The United Nations published a study in 2007, predicting that Africa’s population will reach 1.5 billion by the year 2030 – it will be as populous as today’s China and India together. While the continent’s infrastructure and economic development could be hastened by way of massive financial support from banks and other nations, as well as through private business ventures, the education of its people cannot be ‘bought’ with money – its development takes time, and can, at best, be ‘slightly accelerated’.
Considering that the health of ones people is the cornerstone of any country’s socio-economic development, Africa, and in particular Southern Africa, has an overwhelming task to accomplish in trying to keep up with its population’s health needs.
In 2006, there were 134 Medical Schools in Africa for a population of 905 million residents. If one subtracts the four top countries regarding Medical Schools – Algeria, Egypt, Sudan and South Africa – with a combined population of 190 million and 44 Medical Schools – a mere 90 Medical Schools have to cover a population of 715 million people. Also, most of the African Medical Schools, especially in Southern Africa, produce less than one hundred annual medical graduates, with the highest number of graduates usually being around 100 new physicians from a few select universities. However, experience and statistics have shown that up to 50% of newly graduated doctors will not pursue a medical career in their country, but rather go into business areas, or local or national politics; and of the remaining 50%, another large portion leaves their home country to work in Europe or the USA where they can find more and better professional possibilities to practice medicine associated with a much higher income.
Any country’s socio-economic development requires a base of a more or less well educated population that is healthy enough to work throughout its (work) productive years of life. Thus, to assure an appropriate level of general health of 1.5 billion people in just a little over 20 years, is a challenge that will have to be addressed immediately! The training of a general practitioner physician, after completing a primary and secondary education, still requires a minimum of four to six years of tertiary education in a combination of College/ University/Medical School, followed by a minimum of two to three years of practical training. Specialists for Internal Medicine, gynecologists, surgeons, pediatricians, or diagnostic specialists such as radiologists or pathologists require an additional two to three years of practical training. Thus, following secondary education, it takes a minimum of ten (10) to fourteen (14) years to ‘produce’ fully trained and functional physicians – to cover the health of 1.5 billion people in a little over 2o years.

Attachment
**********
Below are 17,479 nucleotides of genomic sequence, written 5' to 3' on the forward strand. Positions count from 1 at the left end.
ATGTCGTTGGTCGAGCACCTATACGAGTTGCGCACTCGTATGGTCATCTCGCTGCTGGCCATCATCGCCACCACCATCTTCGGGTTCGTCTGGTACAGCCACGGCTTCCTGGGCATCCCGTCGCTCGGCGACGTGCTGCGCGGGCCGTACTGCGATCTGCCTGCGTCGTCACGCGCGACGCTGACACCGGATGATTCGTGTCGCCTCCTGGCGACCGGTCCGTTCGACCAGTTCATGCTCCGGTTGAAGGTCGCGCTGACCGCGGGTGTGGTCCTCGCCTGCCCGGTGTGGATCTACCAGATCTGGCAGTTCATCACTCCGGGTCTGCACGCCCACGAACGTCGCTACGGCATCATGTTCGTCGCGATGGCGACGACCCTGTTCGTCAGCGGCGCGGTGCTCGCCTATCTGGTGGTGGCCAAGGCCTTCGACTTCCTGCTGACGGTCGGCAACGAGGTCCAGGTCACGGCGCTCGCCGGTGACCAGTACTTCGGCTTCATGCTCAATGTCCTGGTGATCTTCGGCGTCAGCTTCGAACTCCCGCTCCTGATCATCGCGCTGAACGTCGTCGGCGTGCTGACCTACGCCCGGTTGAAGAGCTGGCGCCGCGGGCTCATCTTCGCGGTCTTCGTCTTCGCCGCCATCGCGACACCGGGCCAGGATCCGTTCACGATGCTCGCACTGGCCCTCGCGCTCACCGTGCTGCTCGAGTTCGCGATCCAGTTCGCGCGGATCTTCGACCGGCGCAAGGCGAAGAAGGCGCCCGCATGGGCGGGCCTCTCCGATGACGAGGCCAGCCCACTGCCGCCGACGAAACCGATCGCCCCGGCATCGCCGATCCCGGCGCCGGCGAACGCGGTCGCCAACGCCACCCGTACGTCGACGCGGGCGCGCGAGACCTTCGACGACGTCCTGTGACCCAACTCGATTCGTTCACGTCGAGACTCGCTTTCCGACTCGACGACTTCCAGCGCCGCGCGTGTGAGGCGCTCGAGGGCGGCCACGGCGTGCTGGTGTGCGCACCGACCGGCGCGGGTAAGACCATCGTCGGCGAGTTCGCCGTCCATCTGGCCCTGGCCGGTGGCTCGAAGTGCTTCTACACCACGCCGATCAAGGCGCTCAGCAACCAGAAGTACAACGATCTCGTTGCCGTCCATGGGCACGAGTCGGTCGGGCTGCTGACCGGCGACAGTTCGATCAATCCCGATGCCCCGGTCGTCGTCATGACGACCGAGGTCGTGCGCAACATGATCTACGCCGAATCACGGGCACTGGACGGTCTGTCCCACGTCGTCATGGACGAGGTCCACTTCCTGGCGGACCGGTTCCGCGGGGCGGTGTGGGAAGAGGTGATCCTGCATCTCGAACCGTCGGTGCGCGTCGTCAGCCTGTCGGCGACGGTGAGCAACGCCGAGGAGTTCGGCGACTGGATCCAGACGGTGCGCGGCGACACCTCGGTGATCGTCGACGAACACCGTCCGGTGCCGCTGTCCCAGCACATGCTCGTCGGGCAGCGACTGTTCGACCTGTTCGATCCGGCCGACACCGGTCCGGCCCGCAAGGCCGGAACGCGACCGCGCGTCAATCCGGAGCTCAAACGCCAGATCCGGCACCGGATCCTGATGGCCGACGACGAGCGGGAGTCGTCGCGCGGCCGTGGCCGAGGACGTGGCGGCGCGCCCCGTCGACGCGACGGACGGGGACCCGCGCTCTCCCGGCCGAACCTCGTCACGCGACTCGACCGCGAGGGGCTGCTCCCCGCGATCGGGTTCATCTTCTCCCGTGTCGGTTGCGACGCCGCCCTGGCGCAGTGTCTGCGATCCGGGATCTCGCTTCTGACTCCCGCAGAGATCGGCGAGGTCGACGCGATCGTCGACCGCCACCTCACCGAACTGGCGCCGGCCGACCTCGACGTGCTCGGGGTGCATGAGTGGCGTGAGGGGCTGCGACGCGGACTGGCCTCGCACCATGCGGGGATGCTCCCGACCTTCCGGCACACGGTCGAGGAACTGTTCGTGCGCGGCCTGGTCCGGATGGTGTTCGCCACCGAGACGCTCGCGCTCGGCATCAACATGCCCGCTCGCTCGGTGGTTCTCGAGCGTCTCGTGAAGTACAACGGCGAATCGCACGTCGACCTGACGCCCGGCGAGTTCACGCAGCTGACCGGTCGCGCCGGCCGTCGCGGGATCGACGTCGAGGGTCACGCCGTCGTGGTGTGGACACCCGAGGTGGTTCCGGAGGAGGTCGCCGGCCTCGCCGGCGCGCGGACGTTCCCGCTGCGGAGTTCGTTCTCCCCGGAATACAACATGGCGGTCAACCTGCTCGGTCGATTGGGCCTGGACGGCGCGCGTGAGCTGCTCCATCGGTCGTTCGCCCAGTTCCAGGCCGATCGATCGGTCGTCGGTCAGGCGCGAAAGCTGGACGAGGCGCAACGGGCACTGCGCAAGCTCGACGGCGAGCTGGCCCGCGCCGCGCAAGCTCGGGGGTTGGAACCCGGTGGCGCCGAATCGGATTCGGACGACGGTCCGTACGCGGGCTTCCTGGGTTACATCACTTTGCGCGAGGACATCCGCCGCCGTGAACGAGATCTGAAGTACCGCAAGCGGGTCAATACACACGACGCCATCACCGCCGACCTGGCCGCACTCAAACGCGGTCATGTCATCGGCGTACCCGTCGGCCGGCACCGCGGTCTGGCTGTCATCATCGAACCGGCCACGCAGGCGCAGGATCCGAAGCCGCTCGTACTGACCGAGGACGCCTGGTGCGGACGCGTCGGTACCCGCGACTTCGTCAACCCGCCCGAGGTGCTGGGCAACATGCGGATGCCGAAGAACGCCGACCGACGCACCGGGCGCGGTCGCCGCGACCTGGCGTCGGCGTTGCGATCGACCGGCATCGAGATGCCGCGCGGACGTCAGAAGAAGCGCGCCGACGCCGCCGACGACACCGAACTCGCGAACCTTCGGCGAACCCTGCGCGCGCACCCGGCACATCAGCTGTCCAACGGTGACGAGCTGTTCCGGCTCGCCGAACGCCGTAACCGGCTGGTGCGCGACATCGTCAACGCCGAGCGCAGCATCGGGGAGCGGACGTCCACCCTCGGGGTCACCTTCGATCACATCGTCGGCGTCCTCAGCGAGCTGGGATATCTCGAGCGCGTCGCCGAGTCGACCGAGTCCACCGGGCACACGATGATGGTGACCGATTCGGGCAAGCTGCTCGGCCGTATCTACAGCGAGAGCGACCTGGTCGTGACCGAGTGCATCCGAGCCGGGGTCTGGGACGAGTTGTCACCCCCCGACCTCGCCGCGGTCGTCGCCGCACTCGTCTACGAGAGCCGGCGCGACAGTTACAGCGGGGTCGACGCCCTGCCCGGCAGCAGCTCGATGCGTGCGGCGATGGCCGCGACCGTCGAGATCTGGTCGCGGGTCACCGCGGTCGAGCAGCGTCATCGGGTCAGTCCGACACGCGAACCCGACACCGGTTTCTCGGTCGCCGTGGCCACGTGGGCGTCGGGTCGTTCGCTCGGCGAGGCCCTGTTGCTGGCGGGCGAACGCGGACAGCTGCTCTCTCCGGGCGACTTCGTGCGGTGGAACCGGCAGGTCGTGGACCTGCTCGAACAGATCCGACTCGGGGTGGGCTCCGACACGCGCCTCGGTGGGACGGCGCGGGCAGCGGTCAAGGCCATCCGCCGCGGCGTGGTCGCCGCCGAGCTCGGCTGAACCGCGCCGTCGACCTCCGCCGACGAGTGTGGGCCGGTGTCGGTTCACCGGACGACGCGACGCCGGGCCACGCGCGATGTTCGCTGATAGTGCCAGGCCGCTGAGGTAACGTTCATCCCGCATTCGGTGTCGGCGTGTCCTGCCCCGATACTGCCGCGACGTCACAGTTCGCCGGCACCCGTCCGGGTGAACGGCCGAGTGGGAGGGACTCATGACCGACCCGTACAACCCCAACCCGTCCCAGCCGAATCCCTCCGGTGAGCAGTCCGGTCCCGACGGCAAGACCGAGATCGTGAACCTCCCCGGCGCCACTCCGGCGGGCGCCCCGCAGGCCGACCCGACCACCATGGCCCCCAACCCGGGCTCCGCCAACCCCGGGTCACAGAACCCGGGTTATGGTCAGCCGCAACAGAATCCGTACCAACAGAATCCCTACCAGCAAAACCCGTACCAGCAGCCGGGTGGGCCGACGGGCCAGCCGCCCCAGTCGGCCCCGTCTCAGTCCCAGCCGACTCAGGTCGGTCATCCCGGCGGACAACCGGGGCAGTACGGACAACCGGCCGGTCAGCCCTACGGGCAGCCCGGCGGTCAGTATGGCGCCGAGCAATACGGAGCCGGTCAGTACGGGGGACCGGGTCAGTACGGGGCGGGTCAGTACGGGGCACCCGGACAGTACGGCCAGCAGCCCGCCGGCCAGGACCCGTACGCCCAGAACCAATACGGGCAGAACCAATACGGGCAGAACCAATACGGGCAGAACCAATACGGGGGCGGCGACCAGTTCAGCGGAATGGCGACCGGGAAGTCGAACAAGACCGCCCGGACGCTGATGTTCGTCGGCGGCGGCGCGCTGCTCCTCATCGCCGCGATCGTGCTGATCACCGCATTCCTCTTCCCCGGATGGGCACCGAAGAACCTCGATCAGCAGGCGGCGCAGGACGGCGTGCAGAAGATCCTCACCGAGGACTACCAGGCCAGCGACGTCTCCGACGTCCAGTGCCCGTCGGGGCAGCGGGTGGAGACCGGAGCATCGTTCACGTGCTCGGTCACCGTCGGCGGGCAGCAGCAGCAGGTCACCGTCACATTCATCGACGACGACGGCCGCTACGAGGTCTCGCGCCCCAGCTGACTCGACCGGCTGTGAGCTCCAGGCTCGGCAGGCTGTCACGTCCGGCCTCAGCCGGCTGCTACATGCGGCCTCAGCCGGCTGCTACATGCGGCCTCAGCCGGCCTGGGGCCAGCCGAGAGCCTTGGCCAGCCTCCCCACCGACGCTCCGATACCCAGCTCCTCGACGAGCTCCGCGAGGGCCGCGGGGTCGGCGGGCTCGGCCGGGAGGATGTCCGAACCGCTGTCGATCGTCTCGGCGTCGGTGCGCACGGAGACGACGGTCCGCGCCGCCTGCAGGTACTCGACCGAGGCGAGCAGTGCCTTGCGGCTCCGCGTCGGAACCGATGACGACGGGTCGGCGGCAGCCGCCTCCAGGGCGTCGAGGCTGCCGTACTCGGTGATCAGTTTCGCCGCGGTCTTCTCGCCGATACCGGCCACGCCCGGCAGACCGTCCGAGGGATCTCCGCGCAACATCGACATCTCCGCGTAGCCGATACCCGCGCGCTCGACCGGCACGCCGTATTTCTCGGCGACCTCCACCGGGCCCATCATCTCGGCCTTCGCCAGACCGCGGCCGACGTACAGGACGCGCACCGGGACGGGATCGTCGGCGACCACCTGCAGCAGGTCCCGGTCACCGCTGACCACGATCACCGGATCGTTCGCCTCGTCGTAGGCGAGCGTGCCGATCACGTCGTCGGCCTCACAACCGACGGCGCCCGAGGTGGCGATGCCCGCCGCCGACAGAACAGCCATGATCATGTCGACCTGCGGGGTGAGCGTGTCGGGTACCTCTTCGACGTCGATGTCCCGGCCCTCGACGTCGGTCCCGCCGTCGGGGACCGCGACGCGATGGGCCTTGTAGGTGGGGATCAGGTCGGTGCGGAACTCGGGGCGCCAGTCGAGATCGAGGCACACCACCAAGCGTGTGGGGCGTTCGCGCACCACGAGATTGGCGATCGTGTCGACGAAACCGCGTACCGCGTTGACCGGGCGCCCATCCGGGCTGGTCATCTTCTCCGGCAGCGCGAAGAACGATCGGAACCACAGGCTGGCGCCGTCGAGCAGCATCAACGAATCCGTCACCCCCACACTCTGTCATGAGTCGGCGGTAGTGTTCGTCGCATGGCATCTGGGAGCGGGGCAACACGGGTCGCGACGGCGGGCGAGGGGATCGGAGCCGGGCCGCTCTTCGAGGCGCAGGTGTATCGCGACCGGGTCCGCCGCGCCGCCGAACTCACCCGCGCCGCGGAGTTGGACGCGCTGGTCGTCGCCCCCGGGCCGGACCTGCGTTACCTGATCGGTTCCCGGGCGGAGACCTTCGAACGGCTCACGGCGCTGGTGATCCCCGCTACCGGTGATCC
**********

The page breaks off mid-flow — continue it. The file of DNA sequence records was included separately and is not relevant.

Putting these numbers in perspective, children, who are currently enrolled in primary school, will have to have sufficient secondary and tertiary educational opportunities available, to become the first group of fully trained physicians, who will be available to provide the health needs for their country’s and continent’s population in the year 2030!
Furthermore, considering that most developed countries throughout the world are experiencing a slowly growing lack of sufficiently trained physicians, nurses and other medical personnel in their own cities – there will be no chance of ‘hiring’ sufficient numbers of foreign personnel in the year 2030 – regardless of the financial incentives.
Obviously, there is no time left to waste or to delay the absolutely necessary developmental planning of health education institutions, in as large a number as possible. It will also be necessary to create new, more efficient formats of health education or teaching schedules which will reduce the time that it takes to train a new physician, without reducing the quality and experience required to treat the graduate’s patients in a responsible and medically most advanced manner.
It is in this environment, that the Southern African Centre of Medical Education - SACME - has been founded - to create and develop a wide ranging new health care system. SACME will include medical schools for the training of future physicians, nursing schools to train future nurses, as well as training for medical technicians - for radiology to laboratory. The Centre will include training in Public Health issues and Traditional African Medicine.
SACME - School of Medicine is planned to be started in one of the SADC member countries, then expand to major cities in neighboring countries in the form of a novel 'franchise system' .
The concept of ‘The Southern African Centre of Medical Education – School of Medicine’ will not only be of dire need to the people of all of Southern Africa, it will also open the doors for economic success – for the countries which will embrace the concept, and for the founding and supporting institutions of the Southern African Centre of Medical Education.
The dawn of the African continent is imminent –
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